The summer after my freshman year in high school, my family had this potent, pineapple candle that was so strong it never had to be ignited to give off its scent. Whenever we’d clean our dining room or have guests over, my mom would take the lid off the candle and let the tropical smell fill the room.
Over a year later, I once again found that pineapple candle that we never lit. I took the lid off, and suddenly was thinking about the Harry Potter books. What does pineapple have to do with Harry Potter? It took me a second to remember what my subconscious already recalled: I read through all the Harry Potter books the summer after my freshman year — the same summer of the pineapple candle.
This reaction happened because nothing reaches consciousness unless it has reached the thalamus — the region of the brain that relays motor and sensory signals — , and olfactory input (smell) passes through many other brain regions before getting to the thalamus.
“In neuroscience, we say a little bit nonchalantly that nothing reaches consciousness unless it has passed the thalamus,” Johan Lundstrom, PhD, a faculty member at the Monell Chemical Senses Center in Philadelphia said. “For olfaction, you have all this basic processing before you have conscious awareness of the odor.”
Included in those many brain regions the olfactory input passes before the thalamus are the amygdala and the hippocampus, the regions related to emotion and memory.
This means that scents can have a powerful influence on storing and recalling memories, sometimes without us even knowing it. Often, scents serve as the triggers for our nostalgia or anxiety.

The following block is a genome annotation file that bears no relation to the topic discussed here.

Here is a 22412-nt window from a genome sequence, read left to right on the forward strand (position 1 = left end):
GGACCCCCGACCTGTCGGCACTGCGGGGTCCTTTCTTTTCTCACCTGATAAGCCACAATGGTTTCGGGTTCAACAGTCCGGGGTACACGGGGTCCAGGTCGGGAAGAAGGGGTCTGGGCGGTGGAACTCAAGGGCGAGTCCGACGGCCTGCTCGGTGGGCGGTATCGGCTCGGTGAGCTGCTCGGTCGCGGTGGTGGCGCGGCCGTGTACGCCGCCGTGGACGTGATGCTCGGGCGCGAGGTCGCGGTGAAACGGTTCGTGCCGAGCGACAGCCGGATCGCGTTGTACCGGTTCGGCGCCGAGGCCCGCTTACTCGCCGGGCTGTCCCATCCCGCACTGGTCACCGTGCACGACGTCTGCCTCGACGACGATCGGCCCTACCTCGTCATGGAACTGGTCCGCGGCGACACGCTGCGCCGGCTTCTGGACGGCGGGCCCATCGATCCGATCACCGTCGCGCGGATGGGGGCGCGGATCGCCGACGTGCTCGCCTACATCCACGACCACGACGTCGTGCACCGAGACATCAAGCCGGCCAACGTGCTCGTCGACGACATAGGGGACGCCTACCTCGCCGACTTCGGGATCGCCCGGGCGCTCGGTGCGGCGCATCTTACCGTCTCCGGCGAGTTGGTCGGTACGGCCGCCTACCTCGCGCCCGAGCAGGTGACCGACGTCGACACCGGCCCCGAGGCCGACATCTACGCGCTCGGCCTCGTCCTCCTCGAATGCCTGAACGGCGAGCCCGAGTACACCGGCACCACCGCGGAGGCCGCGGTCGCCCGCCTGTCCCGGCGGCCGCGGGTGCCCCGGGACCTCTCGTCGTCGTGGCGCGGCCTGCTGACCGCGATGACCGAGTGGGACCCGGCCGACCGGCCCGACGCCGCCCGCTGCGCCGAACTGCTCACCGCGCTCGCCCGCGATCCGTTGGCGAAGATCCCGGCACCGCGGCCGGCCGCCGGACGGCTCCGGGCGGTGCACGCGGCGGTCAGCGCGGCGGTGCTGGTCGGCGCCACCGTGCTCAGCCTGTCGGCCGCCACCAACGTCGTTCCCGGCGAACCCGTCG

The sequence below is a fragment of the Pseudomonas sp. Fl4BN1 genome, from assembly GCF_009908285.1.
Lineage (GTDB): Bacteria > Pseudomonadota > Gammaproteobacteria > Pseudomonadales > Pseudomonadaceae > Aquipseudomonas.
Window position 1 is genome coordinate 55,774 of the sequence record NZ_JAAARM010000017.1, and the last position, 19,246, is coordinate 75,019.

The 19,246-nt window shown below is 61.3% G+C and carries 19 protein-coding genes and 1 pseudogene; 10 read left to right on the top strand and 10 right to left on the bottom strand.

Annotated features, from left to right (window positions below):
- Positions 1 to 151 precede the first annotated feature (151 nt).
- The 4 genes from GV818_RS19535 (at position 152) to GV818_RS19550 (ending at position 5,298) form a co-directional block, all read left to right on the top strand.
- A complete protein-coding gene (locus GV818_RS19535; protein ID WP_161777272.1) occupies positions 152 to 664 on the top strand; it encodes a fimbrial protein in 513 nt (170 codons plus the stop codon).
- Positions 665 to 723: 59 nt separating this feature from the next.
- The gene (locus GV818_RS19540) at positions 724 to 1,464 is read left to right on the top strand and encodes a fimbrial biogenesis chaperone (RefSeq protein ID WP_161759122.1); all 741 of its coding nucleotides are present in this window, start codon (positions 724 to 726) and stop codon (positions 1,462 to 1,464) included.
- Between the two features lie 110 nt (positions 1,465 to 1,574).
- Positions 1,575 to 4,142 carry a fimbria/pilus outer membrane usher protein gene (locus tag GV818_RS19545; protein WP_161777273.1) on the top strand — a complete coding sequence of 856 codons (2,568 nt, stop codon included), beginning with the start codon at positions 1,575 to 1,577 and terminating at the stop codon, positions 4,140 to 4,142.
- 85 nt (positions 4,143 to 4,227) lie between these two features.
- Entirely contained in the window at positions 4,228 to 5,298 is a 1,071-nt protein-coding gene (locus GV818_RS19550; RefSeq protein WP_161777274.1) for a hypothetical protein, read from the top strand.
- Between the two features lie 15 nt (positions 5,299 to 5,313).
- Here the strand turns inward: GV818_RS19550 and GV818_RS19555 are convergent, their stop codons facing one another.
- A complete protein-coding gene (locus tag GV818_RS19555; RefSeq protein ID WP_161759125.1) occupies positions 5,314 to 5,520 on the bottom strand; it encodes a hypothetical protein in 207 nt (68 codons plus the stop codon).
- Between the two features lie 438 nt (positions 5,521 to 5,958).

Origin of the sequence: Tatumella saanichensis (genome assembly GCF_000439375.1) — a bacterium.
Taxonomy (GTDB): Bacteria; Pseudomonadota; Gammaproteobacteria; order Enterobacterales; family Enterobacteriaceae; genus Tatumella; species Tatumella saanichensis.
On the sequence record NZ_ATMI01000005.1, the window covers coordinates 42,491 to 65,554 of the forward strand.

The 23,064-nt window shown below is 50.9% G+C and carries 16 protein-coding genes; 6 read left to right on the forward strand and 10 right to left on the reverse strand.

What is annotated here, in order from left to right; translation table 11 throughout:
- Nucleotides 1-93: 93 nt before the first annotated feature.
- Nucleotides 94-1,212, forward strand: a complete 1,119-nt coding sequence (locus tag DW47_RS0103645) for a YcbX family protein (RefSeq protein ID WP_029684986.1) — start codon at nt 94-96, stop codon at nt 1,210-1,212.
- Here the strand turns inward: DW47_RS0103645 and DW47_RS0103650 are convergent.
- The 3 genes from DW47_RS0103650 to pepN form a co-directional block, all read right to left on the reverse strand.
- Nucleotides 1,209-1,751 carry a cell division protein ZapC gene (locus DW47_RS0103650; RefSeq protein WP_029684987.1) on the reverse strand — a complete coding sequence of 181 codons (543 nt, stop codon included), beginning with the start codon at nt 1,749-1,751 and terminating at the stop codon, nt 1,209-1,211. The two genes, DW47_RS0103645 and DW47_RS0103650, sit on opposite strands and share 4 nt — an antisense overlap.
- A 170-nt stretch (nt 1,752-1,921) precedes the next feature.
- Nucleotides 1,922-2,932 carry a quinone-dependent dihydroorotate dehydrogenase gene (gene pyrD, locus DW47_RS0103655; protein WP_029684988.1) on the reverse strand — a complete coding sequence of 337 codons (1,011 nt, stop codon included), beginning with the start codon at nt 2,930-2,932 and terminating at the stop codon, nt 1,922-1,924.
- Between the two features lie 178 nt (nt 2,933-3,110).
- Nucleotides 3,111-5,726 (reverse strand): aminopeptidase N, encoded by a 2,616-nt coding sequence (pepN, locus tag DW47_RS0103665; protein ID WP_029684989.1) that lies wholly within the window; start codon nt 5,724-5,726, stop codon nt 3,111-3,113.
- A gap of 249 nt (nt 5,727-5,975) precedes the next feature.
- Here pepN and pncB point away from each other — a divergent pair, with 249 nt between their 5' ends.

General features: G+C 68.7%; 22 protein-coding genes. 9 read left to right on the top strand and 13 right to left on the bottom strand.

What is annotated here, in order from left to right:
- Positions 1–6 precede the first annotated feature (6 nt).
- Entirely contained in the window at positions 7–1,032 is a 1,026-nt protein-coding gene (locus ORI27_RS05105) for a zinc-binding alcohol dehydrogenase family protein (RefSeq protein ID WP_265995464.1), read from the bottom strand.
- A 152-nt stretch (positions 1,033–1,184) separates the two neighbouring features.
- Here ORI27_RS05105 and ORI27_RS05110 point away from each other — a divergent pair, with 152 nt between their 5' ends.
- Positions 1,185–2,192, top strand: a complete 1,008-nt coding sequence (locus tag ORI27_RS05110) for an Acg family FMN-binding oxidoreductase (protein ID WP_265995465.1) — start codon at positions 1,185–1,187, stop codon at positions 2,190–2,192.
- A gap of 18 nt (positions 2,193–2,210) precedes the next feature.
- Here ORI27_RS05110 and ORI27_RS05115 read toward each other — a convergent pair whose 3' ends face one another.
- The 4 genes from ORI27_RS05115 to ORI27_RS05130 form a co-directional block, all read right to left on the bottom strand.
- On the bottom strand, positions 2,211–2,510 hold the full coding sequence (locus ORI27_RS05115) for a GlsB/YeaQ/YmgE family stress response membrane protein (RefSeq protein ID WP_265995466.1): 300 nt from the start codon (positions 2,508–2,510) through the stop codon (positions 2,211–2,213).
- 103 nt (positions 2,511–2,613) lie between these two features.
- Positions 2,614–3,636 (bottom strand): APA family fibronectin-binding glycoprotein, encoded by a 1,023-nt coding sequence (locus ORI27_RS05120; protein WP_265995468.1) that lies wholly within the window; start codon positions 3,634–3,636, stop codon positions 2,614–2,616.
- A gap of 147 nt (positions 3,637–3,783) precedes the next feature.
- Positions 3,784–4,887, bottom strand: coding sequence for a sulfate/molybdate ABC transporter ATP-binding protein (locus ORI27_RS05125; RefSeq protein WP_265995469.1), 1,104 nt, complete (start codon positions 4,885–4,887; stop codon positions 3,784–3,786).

We do not yet know how odor-associated memories are stored specifically, but according to researchers at Boston University’s Center for Systems Neuroscience, odor could one day be used as a tool to treat memory-related mood disorders.
“We can potentially view memory as its own kind of drug — as an antidepressant or [anxiety reducer],” Boston University neuroscientist Steve Ramirez said. “And [odor] could be an experimentally controllable factor that we could deliver to people. It may be a very powerful tool.”
Taste plays a role in memory too, because what we perceive as taste is influenced by our olfactory senses, according to Venkatesh Murthy, Harvard University chair of the Department of Molecular and Cellular Biology.
Murthy said that when we chew, molecules in the food “make their way back retro-nasally to your nasal epithelium,” so “all of what you consider flavor is smell.”
This is why people say that chewing the same flavor gum while studying for a test and while taking a test improves your memory. It sounds like a bunch of bunk, but it’s actually true because of the anatomical association between taste, scent, and memory. You could also take advantage of this fact by wearing the same perfume or essential oils, or by drinking the same aromatic tea, both when you study and take a test on the same matter.
So, as you study for your final exams, consider what you’re smelling — it could help you recall answers on test day.